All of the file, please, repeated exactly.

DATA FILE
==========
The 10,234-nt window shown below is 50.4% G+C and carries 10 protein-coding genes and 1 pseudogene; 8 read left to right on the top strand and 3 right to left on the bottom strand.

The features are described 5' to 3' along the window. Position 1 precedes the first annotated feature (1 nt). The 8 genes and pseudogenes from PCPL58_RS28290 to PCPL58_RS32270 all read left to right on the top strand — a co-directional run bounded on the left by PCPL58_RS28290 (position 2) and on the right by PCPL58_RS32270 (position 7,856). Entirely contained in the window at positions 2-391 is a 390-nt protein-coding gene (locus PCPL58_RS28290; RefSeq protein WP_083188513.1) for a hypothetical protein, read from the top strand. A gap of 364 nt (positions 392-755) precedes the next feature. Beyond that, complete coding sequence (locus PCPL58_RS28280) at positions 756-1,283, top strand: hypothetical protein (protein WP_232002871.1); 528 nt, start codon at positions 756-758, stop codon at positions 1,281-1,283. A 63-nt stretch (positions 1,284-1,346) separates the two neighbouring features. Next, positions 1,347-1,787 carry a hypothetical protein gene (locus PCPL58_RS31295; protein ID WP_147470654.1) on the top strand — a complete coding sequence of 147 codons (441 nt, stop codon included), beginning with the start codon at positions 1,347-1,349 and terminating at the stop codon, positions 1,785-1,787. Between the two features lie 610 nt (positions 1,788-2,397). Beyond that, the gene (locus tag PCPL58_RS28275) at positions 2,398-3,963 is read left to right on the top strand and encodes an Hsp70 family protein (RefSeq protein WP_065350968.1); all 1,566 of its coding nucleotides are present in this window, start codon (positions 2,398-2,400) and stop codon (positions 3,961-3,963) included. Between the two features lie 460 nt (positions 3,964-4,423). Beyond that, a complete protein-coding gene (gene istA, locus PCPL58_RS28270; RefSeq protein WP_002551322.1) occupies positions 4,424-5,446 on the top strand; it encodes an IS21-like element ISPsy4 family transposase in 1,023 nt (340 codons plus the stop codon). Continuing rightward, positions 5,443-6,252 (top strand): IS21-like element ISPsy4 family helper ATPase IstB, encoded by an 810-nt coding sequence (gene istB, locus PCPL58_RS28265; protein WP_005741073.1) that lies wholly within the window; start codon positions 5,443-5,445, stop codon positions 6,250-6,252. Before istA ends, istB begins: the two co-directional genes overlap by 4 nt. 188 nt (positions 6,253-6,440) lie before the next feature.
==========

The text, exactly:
The 10,234-nt window shown below is 50.4% G+C and carries 10 protein-coding genes and 1 pseudogene; 8 read left to right on the top strand and 3 right to left on the bottom strand.

The features are described 5' to 3' along the window. Position 1 precedes the first annotated feature (1 nt). The 8 genes and pseudogenes from PCPL58_RS28290 to PCPL58_RS32270 all read left to right on the top strand — a co-directional run bounded on the left by PCPL58_RS28290 (position 2) and on the right by PCPL58_RS32270 (position 7,856). Entirely contained in the window at positions 2-391 is a 390-nt protein-coding gene (locus PCPL58_RS28290; RefSeq protein WP_083188513.1) for a hypothetical protein, read from the top strand. A gap of 364 nt (positions 392-755) precedes the next feature. Beyond that, complete coding sequence (locus PCPL58_RS28280) at positions 756-1,283, top strand: hypothetical protein (protein WP_232002871.1); 528 nt, start codon at positions 756-758, stop codon at positions 1,281-1,283. A 63-nt stretch (positions 1,284-1,346) separates the two neighbouring features. Next, positions 1,347-1,787 carry a hypothetical protein gene (locus PCPL58_RS31295; protein ID WP_147470654.1) on the top strand — a complete coding sequence of 147 codons (441 nt, stop codon included), beginning with the start codon at positions 1,347-1,349 and terminating at the stop codon, positions 1,785-1,787. Between the two features lie 610 nt (positions 1,788-2,397). Beyond that, the gene (locus tag PCPL58_RS28275) at positions 2,398-3,963 is read left to right on the top strand and encodes an Hsp70 family protein (RefSeq protein WP_065350968.1); all 1,566 of its coding nucleotides are present in this window, start codon (positions 2,398-2,400) and stop codon (positions 3,961-3,963) included. Between the two features lie 460 nt (positions 3,964-4,423). Beyond that, a complete protein-coding gene (gene istA, locus PCPL58_RS28270; RefSeq protein WP_002551322.1) occupies positions 4,424-5,446 on the top strand; it encodes an IS21-like element ISPsy4 family transposase in 1,023 nt (340 codons plus the stop codon). Continuing rightward, positions 5,443-6,252 (top strand): IS21-like element ISPsy4 family helper ATPase IstB, encoded by an 810-nt coding sequence (gene istB, locus PCPL58_RS28265; protein WP_005741073.1) that lies wholly within the window; start codon positions 5,443-5,445, stop codon positions 6,250-6,252. Before istA ends, istB begins: the two co-directional genes overlap by 4 nt. 188 nt (positions 6,253-6,440) lie before the next feature.